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Thursday, October 29, 2020

Mumbai set to get museum dedicated to its maritime history

The proposal envisaged a small museum inside a 19th century dock tower located near the Domestic Cruise Terminal and a larger and full-fledged one inside the Ghariyal Ghar.

By: Express News Service | Mumbai | Updated: October 6, 2020 9:44:14 am
mumbai's maritime history, Mumbai Meseum, Mumbai Port Trust premises, Mumbai news, Maharashtra news, Indian express newsA proposal for the museum was first presented to the MbPT by the civil society organisation Apli Mumbai in 2018. (File)

A museum dedicated to Mumbai’s maritime history will soon come up inside the Mumbai Port Trust (MbPT) premises. The MbPT is expected to issue a tender for its development shortly.

A proposal for the museum was first presented to the MbPT by the civil society organisation Apli Mumbai in 2018.

The proposal envisaged a small museum inside a 19th century dock tower located near the Domestic Cruise Terminal and a larger and full-fledged one inside the Ghariyal Ghar.

Vice-Admiral (retd) I C Rao, the president of Apli Mumbai and also a part of the Maritime Mumbai Museum Society, said that former MbPT Chairman Sanjay Bhatia had approved the museum proposal before demitting office earlier this year.

“The port trust officials informed us that they are required to issue a tender for the project. We expect the dock tower museum to cost Rs 1.12 crore. Once the tender is issued, we will raise the funds,” said Rao.

The society proposes to display artefacts displaying Mumbai’s rich maritime heritage, the history of Mumbai harbour, contributions of colonisers Portugal and England, the development of seven islands into the present-day city and to show visitors what life was like aboard Navy and merchant ships.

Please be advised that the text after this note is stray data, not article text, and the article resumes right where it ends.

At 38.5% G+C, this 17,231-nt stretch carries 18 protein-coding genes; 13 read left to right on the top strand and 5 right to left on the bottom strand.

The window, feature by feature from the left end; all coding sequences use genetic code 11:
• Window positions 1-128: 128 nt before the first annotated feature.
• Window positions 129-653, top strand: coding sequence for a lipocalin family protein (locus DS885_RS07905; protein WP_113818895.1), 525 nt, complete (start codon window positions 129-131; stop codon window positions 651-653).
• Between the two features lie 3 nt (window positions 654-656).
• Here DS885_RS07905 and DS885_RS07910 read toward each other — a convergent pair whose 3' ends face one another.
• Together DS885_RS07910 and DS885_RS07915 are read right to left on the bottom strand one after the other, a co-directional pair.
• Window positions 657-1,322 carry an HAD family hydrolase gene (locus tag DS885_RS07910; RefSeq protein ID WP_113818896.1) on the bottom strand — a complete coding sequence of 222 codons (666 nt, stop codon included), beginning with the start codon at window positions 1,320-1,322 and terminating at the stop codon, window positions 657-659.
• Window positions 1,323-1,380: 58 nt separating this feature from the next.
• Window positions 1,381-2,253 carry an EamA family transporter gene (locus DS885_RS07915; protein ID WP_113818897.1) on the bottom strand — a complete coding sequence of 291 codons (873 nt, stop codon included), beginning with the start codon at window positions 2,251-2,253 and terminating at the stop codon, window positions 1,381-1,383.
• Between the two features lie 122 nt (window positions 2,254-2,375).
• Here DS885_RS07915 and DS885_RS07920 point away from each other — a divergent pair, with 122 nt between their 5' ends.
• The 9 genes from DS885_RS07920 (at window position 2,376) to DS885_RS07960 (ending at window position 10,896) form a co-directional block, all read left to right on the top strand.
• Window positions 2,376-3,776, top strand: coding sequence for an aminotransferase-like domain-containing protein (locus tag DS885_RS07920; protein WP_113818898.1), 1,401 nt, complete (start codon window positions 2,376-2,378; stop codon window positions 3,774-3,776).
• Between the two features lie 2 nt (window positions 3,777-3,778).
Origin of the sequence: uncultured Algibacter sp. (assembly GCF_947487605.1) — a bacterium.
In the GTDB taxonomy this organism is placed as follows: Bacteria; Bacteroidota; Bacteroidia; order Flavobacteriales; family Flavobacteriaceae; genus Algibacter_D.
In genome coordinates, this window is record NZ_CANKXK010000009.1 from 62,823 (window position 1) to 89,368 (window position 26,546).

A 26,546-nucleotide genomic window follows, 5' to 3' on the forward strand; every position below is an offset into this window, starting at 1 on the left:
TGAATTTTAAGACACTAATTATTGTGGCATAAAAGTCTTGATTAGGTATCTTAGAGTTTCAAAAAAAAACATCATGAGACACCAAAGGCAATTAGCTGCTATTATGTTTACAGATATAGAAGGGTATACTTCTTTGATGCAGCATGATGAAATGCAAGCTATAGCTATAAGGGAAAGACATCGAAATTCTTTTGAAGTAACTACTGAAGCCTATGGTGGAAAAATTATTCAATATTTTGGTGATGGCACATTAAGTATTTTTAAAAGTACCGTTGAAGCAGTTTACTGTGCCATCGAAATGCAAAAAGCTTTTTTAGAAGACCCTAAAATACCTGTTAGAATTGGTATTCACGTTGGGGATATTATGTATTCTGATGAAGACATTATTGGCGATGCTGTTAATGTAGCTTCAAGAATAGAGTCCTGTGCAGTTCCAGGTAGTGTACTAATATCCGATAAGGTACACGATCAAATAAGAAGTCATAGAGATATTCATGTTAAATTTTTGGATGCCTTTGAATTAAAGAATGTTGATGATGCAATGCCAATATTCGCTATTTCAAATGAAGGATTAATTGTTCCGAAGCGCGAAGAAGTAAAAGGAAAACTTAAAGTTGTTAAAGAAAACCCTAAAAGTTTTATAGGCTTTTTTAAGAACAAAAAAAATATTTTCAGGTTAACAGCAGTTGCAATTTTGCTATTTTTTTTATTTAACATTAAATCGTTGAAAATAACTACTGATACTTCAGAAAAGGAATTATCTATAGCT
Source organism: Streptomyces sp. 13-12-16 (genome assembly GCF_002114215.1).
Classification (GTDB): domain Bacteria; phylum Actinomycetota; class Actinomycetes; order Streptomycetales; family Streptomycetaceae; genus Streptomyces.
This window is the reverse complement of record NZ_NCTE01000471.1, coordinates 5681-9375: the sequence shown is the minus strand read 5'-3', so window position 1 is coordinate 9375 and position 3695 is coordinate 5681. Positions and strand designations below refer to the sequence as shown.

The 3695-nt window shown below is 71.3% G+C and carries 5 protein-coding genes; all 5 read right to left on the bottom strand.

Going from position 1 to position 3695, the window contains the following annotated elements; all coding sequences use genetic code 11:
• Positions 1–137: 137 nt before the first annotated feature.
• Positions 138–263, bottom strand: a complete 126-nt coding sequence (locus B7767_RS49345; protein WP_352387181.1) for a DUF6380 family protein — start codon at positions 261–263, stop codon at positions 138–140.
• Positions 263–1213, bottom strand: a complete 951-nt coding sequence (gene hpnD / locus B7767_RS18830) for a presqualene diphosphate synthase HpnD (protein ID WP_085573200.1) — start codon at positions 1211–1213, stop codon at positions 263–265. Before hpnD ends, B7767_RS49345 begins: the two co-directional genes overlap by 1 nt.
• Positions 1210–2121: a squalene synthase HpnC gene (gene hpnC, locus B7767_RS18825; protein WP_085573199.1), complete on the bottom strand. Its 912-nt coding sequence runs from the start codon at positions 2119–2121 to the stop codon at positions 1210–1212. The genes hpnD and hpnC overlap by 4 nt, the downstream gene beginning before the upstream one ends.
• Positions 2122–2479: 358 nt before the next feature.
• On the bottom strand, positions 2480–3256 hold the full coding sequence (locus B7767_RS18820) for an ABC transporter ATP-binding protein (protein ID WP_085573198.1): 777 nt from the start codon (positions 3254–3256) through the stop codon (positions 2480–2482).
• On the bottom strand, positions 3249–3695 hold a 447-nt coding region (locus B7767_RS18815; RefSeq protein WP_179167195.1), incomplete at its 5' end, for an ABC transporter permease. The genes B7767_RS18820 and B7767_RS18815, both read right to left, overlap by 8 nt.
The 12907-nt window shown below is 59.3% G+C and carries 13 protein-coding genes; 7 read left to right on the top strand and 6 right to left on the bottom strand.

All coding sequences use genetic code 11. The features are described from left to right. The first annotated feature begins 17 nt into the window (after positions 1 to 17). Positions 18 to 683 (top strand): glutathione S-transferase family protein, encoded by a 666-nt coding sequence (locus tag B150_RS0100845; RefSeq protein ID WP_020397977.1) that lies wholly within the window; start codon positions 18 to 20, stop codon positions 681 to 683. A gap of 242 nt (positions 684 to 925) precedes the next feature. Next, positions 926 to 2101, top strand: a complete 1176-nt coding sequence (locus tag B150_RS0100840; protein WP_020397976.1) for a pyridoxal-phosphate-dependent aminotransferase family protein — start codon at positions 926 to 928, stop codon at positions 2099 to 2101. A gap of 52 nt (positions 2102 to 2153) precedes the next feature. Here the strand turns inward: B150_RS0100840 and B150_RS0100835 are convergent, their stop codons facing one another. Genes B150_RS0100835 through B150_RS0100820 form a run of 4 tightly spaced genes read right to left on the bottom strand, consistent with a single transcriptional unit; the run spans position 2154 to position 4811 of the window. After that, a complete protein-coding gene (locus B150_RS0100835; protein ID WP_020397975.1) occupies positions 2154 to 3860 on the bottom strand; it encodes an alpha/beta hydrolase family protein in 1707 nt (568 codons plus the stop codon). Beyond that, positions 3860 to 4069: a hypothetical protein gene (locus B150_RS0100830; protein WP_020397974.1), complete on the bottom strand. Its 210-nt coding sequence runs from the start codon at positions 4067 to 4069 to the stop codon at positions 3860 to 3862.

“All the artefacts are presently in the possession of the Navy, the port trust, the Shipping Corporation of India and the Chharapati Shivaji Maharaj Vastu Sangrahalaya (CSMVS),” Rao said. They included deck clocks, side lights, fire-fighting equipment, pictures, paintings and old ship lamps.

Rao said that the tower, which was built in 1890 to keep a watch on ships entering and leaving the port and used as a tide gauge, is ideally suited to serve as a small museum. “The tower, 14 m tall and 5 m in diameter, is presently not being used. It is sturdy from the outside but needs repairs inside,” he added.

An inspection by the society found that the tower’s wrought-iron staircase that leads up its two storeys and to the terrace, is in good condition.

Rao, however, said that the society hopes to set up a permanent museum at the Port Traffic Office in Carnac Bunder. The building is popularly known as Ghariyal Ghar for the large clock visible beyond the port trust’s compound wall on P D’Mello Road. A heritage structure, which is more than a century old, the port traffic office had survived the massive explosion at the nearby Victoria Dock in 1944 in which several hundred people lost their lives.

However, it is not accessible to the public. “The port traffic office is as large as the CSMVS and is ideally suited for a museum. It is a shame that Mumbai does not have its own maritime history museum,” Rao said.

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